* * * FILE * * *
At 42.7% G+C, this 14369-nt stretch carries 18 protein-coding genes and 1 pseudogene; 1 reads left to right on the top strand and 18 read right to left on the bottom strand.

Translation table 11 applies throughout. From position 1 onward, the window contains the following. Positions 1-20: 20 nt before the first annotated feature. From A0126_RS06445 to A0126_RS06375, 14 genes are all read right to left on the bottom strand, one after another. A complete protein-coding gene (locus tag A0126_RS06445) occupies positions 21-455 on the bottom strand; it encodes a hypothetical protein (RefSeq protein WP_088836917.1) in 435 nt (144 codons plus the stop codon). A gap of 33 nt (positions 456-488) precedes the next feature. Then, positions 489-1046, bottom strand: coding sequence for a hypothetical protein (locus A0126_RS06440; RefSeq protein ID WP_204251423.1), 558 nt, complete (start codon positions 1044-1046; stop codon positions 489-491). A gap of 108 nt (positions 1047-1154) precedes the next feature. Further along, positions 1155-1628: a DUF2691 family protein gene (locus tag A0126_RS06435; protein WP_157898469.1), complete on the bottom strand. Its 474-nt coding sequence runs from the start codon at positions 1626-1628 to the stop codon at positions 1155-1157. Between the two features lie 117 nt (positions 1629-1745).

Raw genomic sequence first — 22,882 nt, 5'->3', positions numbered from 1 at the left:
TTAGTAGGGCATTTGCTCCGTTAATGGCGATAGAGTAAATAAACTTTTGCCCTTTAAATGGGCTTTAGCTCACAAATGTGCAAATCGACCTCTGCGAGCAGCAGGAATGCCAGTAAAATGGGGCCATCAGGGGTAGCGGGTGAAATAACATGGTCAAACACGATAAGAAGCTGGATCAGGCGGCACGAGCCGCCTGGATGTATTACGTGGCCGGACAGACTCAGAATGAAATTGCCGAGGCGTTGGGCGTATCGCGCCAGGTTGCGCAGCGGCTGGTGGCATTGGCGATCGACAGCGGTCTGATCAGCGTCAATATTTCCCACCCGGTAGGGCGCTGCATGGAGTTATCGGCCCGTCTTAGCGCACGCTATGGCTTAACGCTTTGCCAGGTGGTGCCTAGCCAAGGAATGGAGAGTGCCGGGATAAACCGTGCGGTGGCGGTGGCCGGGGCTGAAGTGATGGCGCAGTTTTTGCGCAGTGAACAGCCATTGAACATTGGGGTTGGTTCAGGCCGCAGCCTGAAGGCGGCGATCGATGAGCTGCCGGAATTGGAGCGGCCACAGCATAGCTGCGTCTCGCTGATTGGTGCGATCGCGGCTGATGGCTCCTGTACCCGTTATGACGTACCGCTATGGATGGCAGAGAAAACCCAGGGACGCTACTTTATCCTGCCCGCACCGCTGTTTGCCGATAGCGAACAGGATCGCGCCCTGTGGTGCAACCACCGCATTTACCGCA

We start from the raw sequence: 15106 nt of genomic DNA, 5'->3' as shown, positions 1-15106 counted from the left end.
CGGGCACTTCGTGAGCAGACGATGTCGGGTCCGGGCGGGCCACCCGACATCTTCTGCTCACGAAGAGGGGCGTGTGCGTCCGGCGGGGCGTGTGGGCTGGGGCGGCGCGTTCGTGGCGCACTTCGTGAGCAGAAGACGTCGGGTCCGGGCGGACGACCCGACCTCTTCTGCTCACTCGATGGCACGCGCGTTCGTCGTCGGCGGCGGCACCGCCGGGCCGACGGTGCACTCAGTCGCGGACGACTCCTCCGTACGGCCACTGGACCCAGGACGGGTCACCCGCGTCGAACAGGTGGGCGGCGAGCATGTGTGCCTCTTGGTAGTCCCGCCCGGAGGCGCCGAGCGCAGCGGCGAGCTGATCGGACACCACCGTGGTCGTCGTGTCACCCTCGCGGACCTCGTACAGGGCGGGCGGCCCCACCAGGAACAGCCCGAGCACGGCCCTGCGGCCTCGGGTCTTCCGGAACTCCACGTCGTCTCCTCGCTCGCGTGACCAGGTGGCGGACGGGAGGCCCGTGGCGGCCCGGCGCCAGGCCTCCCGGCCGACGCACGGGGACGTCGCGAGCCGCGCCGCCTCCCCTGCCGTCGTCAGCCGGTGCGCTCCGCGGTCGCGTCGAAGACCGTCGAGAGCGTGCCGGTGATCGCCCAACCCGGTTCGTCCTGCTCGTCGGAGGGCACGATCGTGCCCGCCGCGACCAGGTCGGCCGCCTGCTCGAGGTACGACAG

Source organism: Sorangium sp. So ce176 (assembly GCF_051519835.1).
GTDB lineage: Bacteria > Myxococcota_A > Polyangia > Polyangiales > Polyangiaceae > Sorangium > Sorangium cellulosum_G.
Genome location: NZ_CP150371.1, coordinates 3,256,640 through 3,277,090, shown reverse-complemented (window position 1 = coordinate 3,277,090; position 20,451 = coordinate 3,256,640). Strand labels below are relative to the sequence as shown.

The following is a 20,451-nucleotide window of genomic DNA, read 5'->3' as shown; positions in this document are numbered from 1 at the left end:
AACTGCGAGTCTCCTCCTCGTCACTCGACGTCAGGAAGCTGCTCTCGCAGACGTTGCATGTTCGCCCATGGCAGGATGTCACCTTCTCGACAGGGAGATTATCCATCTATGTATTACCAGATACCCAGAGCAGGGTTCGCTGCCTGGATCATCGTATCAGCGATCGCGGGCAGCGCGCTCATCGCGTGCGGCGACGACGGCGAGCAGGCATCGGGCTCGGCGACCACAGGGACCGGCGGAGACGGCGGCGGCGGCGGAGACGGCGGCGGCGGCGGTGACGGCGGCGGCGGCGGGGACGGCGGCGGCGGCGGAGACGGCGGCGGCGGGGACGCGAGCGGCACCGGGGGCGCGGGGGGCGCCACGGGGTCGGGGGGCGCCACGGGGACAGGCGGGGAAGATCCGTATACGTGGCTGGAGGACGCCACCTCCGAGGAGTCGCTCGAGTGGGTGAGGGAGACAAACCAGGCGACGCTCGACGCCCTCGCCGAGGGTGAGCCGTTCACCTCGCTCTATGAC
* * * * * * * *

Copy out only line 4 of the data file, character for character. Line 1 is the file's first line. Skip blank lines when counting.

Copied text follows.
TTAGTAGGGCATTTGCTCCGTTAATGGCGATAGAGTAAATAAACTTTTGCCCTTTAAATGGGCTTTAGCTCACAAATGTGCAAATCGACCTCTGCGAGCAGCAGGAATGCCAGTAAAATGGGGCCATCAGGGGTAGCGGGTGAAATAACATGGTCAAACACGATAAGAAGCTGGATCAGGCGGCACGAGCCGCCTGGATGTATTACGTGGCCGGACAGACTCAGAATGAAATTGCCGAGGCGTTGGGCGTATCGCGCCAGGTTGCGCAGCGGCTGGTGGCATTGGCGATCGACAGCGGTCTGATCAGCGTCAATATTTCCCACCCGGTAGGGCGCTGCATGGAGTTATCGGCCCGTCTTAGCGCACGCTATGGCTTAACGCTTTGCCAGGTGGTGCCTAGCCAAGGAATGGAGAGTGCCGGGATAAACCGTGCGGTGGCGGTGGCCGGGGCTGAAGTGATGGCGCAGTTTTTGCGCAGTGAACAGCCATTGAACATTGGGGTTGGTTCAGGCCGCAGCCTGAAGGCGGCGATCGATGAGCTGCCGGAATTGGAGCGGCCACAGCATAGCTGCGTCTCGCTGATTGGTGCGATCGCGGCTGATGGCTCCTGTACCCGTTATGACGTACCGCTATGGATGGCAGAGAAAACCCAGGGACGCTACTTTATCCTGCCCGCACCGCTGTTTGCCGATAGCGAACAGGATCGCGCCCTGTGGTGCAACCACCGCATTTACCGCA